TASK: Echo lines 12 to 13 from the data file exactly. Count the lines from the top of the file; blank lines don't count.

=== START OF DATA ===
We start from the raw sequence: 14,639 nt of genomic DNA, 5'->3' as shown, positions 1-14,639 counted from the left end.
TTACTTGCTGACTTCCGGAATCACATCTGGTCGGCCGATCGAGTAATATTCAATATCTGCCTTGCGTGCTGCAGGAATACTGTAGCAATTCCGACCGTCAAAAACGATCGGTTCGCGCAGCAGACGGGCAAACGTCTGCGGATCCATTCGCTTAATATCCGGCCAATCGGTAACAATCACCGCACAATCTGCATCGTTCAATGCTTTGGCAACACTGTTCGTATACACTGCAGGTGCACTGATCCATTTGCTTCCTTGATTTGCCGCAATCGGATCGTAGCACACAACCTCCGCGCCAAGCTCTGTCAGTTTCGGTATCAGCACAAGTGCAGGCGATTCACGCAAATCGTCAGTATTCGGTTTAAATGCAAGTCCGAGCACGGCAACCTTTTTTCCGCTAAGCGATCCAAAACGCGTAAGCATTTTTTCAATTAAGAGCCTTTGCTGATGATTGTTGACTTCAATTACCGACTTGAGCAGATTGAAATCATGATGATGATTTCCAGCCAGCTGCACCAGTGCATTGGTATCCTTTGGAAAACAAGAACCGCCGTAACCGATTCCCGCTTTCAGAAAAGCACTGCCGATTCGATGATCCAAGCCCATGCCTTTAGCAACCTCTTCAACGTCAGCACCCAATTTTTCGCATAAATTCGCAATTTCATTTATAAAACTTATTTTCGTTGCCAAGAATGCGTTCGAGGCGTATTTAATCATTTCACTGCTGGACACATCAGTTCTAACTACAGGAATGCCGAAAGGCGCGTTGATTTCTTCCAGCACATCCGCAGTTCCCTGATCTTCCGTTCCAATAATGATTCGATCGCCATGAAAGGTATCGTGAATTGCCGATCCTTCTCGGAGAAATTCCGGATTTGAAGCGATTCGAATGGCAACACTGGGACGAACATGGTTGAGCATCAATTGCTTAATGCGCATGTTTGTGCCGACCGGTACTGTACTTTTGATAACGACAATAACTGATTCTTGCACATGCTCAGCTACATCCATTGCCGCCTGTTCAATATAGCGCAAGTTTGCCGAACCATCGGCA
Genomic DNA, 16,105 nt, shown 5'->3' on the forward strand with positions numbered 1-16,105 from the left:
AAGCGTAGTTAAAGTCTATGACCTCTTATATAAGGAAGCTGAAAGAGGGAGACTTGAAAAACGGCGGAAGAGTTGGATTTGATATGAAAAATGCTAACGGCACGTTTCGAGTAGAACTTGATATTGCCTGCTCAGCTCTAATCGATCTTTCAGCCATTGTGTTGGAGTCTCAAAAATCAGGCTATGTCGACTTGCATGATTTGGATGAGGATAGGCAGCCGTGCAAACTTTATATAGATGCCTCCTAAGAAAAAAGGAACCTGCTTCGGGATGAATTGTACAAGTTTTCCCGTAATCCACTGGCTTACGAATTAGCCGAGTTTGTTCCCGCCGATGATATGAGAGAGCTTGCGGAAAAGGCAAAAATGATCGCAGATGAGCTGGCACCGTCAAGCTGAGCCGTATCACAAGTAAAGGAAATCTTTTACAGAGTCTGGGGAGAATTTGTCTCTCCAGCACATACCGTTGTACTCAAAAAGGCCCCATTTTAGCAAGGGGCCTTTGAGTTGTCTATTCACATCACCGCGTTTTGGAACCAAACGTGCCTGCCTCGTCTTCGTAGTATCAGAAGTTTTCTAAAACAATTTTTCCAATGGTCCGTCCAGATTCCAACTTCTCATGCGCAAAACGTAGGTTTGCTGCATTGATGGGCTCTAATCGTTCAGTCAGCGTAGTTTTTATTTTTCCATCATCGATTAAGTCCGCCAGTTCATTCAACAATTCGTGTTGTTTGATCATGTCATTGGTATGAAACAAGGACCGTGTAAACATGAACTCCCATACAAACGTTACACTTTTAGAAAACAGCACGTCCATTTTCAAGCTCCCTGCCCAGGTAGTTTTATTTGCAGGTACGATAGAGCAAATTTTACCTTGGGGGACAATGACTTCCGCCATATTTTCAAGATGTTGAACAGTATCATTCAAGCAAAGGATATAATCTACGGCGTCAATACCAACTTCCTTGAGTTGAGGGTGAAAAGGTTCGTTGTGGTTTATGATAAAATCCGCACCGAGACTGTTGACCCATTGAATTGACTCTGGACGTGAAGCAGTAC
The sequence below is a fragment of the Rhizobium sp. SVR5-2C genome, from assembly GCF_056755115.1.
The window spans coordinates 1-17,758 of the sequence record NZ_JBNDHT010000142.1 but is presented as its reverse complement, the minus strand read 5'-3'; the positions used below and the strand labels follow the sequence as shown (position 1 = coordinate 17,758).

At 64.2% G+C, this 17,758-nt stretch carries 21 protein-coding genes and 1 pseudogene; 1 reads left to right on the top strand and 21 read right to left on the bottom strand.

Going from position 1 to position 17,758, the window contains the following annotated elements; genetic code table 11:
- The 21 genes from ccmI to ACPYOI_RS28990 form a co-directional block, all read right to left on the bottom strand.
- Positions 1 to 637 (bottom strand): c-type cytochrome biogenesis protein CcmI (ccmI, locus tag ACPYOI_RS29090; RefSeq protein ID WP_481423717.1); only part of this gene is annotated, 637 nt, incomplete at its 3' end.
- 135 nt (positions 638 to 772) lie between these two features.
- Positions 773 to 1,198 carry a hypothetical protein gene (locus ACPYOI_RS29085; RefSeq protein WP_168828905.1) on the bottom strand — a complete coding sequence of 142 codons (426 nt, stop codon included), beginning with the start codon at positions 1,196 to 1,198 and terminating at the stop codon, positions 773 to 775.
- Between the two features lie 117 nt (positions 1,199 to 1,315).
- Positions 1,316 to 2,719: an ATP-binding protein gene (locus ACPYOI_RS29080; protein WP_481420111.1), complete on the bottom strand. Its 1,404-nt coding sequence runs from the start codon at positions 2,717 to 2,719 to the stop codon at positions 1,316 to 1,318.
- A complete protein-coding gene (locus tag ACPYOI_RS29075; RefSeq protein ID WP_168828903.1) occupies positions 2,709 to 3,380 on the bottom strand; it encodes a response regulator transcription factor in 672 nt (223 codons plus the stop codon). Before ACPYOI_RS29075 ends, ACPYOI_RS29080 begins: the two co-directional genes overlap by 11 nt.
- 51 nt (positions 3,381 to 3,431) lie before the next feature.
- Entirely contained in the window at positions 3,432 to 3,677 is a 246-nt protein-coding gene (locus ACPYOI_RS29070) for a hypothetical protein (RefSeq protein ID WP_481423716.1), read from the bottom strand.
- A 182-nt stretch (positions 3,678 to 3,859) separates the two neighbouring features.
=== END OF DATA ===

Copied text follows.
- Positions 773 to 1,198 carry a hypothetical protein gene (locus ACPYOI_RS29085; RefSeq protein WP_168828905.1) on the bottom strand — a complete coding sequence of 142 codons (426 nt, stop codon included), beginning with the start codon at positions 1,196 to 1,198 and terminating at the stop codon, positions 773 to 775.
- Between the two features lie 117 nt (positions 1,199 to 1,315).